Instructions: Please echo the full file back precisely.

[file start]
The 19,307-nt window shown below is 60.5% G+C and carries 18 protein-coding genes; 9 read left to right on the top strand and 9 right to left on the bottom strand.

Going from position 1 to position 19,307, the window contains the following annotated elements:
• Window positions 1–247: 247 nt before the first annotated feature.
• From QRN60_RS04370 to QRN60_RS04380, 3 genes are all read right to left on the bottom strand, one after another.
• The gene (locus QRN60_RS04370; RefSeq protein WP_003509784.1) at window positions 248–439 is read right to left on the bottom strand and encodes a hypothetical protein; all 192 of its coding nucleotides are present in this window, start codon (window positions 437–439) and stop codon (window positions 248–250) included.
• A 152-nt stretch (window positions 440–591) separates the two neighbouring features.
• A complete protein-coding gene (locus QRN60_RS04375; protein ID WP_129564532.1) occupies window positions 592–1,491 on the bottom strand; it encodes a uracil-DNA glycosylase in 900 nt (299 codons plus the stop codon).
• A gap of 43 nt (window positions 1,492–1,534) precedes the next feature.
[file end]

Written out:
The 19,307-nt window shown below is 60.5% G+C and carries 18 protein-coding genes; 9 read left to right on the top strand and 9 right to left on the bottom strand.

Going from position 1 to position 19,307, the window contains the following annotated elements:
• Window positions 1–247: 247 nt before the first annotated feature.
• From QRN60_RS04370 to QRN60_RS04380, 3 genes are all read right to left on the bottom strand, one after another.
• The gene (locus QRN60_RS04370; RefSeq protein WP_003509784.1) at window positions 248–439 is read right to left on the bottom strand and encodes a hypothetical protein; all 192 of its coding nucleotides are present in this window, start codon (window positions 437–439) and stop codon (window positions 248–250) included.
• A 152-nt stretch (window positions 440–591) separates the two neighbouring features.
• A complete protein-coding gene (locus QRN60_RS04375; protein ID WP_129564532.1) occupies window positions 592–1,491 on the bottom strand; it encodes a uracil-DNA glycosylase in 900 nt (299 codons plus the stop codon).
• A gap of 43 nt (window positions 1,492–1,534) precedes the next feature.